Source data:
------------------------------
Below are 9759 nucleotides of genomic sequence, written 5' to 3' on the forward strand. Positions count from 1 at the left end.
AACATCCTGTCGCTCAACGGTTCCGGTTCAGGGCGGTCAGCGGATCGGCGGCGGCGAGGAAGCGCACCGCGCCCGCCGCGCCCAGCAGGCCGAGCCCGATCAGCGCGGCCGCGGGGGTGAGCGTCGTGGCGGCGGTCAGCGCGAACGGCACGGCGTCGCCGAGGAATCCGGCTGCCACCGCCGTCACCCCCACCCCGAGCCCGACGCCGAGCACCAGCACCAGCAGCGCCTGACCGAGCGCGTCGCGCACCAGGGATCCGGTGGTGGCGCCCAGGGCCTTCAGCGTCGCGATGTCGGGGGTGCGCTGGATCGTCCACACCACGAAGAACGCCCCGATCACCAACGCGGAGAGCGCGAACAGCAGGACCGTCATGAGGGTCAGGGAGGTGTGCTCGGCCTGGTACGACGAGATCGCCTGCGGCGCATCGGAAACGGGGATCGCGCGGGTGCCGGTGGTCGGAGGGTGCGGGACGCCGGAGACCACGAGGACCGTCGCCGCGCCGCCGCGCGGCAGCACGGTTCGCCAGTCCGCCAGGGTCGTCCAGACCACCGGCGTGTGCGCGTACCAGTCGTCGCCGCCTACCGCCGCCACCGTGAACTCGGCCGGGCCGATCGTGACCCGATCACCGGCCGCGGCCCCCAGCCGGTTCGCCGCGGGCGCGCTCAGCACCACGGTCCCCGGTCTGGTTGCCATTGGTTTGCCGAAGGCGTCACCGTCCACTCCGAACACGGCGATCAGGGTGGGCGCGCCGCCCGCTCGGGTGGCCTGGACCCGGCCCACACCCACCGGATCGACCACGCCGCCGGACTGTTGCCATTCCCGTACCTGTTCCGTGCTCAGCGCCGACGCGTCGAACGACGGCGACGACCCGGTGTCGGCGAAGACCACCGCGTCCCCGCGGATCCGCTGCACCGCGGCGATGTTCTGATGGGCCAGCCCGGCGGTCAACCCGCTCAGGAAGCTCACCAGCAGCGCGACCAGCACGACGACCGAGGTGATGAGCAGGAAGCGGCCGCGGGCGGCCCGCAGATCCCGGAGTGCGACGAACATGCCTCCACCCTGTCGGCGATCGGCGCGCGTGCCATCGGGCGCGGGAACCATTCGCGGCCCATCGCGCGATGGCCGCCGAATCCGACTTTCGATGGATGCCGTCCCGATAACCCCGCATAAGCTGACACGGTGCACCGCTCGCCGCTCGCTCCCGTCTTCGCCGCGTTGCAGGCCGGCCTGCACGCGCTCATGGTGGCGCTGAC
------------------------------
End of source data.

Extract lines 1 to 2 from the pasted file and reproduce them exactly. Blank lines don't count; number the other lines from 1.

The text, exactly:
Below are 9759 nucleotides of genomic sequence, written 5' to 3' on the forward strand. Positions count from 1 at the left end.
AACATCCTGTCGCTCAACGGTTCCGGTTCAGGGCGGTCAGCGGATCGGCGGCGGCGAGGAAGCGCACCGCGCCCGCCGCGCCCAGCAGGCCGAGCCCGATCAGCGCGGCCGCGGGGGTGAGCGTCGTGGCGGCGGTCAGCGCGAACGGCACGGCGTCGCCGAGGAATCCGGCTGCCACCGCCGTCACCCCCACCCCGAGCCCGACGCCGAGCACCAGCACCAGCAGCGCCTGACCGAGCGCGTCGCGCACCAGGGATCCGGTGGTGGCGCCCAGGGCCTTCAGCGTCGCGATGTCGGGGGTGCGCTGGATCGTCCACACCACGAAGAACGCCCCGATCACCAACGCGGAGAGCGCGAACAGCAGGACCGTCATGAGGGTCAGGGAGGTGTGCTCGGCCTGGTACGACGAGATCGCCTGCGGCGCATCGGAAACGGGGATCGCGCGGGTGCCGGTGGTCGGAGGGTGCGGGACGCCGGAGACCACGAGGACCGTCGCCGCGCCGCCGCGCGGCAGCACGGTTCGCCAGTCCGCCAGGGTCGTCCAGACCACCGGCGTGTGCGCGTACCAGTCGTCGCCGCCTACCGCCGCCACCGTGAACTCGGCCGGGCCGATCGTGACCCGATCACCGGCCGCGGCCCCCAGCCGGTTCGCCGCGGGCGCGCTCAGCACCACGGTCCCCGGTCTGGTTGCCATTGGTTTGCCGAAGGCGTCACCGTCCACTCCGAACACGGCGATCAGGGTGGGCGCGCCGCCCGCTCGGGTGGCCTGGACCCGGCCCACACCCACCGGATCGACCACGCCGCCGGACTGTTGCCATTCCCGTACCTGTTCCGTGCTCAGCGCCGACGCGTCGAACGACGGCGACGACCCGGTGTCGGCGAAGACCACCGCGTCCCCGCGGATCCGCTGCACCGCGGCGATGTTCTGATGGGCCAGCCCGGCGGTCAACCCGCTCAGGAAGCTCACCAGCAGCGCGACCAGCACGACGACCGAGGTGATGAGCAGGAAGCGGCCGCGGGCGGCCCGCAGATCCCGGAGTGCGACGAACATGCCTCCACCCTGTCGGCGATCGGCGCGCGTGCCATCGGGCGCGGGAACCATTCGCGGCCCATCGCGCGATGGCCGCCGAATCCGACTTTCGATGGATGCCGTCCCGATAACCCCGCATAAGCTGACACGGTGCACCGCTCGCCGCTCGCTCCCGTCTTCGCCGCGTTGCAGGCCGGCCTGCACGCGCTCATGGTGGCGCTGAC